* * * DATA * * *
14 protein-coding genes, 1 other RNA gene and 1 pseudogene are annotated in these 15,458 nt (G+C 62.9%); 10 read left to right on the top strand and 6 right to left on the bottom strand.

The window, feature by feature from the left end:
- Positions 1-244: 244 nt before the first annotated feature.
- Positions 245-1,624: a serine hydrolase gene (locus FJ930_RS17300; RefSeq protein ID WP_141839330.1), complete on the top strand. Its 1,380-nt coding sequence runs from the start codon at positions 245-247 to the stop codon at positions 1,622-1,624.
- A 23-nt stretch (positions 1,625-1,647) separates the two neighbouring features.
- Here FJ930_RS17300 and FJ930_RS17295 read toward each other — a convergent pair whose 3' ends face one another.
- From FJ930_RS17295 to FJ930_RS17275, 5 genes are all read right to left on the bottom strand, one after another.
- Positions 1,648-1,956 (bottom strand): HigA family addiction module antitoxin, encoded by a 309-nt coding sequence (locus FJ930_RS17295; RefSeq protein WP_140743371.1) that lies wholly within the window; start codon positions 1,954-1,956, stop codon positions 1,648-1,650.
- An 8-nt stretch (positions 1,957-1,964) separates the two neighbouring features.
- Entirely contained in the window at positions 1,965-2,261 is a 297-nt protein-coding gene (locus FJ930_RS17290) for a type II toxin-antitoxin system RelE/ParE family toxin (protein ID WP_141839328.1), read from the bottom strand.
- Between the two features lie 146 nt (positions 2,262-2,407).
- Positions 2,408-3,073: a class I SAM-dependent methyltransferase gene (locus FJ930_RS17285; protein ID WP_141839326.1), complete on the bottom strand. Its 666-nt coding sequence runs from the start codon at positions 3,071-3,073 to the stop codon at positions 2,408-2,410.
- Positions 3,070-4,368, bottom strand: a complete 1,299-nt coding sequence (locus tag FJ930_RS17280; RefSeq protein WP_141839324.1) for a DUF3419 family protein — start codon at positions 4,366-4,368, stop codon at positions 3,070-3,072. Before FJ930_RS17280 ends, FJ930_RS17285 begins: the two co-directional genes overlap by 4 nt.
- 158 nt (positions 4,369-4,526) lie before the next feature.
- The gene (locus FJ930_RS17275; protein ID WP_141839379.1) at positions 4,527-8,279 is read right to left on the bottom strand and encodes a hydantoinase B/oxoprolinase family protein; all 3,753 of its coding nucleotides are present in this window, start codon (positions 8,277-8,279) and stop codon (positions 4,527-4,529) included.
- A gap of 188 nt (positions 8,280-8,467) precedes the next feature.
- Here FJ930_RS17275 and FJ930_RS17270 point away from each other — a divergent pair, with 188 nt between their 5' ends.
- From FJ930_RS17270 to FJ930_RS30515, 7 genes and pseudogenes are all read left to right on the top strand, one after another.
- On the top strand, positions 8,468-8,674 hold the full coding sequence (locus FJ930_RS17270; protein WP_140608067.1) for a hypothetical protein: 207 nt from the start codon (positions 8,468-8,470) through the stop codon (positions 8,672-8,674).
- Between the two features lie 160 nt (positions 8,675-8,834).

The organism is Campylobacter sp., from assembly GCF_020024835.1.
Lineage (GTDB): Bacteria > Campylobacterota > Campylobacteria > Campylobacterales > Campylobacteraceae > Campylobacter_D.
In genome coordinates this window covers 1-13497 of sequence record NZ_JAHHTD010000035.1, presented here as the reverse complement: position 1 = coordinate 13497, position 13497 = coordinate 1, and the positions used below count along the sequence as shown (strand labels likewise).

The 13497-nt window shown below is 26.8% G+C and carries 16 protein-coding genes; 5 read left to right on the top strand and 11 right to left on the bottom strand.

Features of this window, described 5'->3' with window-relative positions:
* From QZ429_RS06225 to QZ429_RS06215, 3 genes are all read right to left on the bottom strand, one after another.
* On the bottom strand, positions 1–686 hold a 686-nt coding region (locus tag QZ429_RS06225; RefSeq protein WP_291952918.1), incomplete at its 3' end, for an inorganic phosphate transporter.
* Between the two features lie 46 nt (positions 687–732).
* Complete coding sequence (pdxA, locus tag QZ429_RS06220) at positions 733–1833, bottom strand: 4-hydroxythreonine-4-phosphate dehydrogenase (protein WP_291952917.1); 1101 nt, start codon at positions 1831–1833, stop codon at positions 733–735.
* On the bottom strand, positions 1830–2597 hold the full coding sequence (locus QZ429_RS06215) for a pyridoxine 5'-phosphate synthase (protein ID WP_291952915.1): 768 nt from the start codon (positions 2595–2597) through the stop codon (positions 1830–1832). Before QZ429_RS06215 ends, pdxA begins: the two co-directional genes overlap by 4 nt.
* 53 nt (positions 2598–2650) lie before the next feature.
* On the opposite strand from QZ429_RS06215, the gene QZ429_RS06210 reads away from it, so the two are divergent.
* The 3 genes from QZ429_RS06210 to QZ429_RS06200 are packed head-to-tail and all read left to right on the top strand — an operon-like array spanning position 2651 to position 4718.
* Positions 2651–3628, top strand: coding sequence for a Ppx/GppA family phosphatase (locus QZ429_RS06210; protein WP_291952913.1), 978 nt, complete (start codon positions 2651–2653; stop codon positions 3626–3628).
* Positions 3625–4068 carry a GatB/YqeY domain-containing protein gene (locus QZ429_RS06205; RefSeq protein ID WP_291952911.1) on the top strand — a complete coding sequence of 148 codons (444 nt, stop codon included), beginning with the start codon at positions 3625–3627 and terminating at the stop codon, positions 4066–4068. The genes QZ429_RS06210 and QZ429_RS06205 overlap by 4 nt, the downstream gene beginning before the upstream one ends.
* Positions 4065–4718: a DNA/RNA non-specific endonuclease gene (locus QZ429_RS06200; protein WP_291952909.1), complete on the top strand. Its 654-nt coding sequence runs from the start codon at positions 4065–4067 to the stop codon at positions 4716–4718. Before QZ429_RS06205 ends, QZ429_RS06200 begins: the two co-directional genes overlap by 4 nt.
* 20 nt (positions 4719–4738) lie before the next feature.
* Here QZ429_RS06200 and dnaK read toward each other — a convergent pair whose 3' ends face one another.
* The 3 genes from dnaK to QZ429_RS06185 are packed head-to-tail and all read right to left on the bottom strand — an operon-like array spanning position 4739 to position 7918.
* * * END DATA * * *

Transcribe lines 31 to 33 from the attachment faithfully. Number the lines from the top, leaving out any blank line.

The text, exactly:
* 53 nt (positions 2598–2650) lie before the next feature.
* On the opposite strand from QZ429_RS06215, the gene QZ429_RS06210 reads away from it, so the two are divergent.
* The 3 genes from QZ429_RS06210 to QZ429_RS06200 are packed head-to-tail and all read left to right on the top strand — an operon-like array spanning position 2651 to position 4718.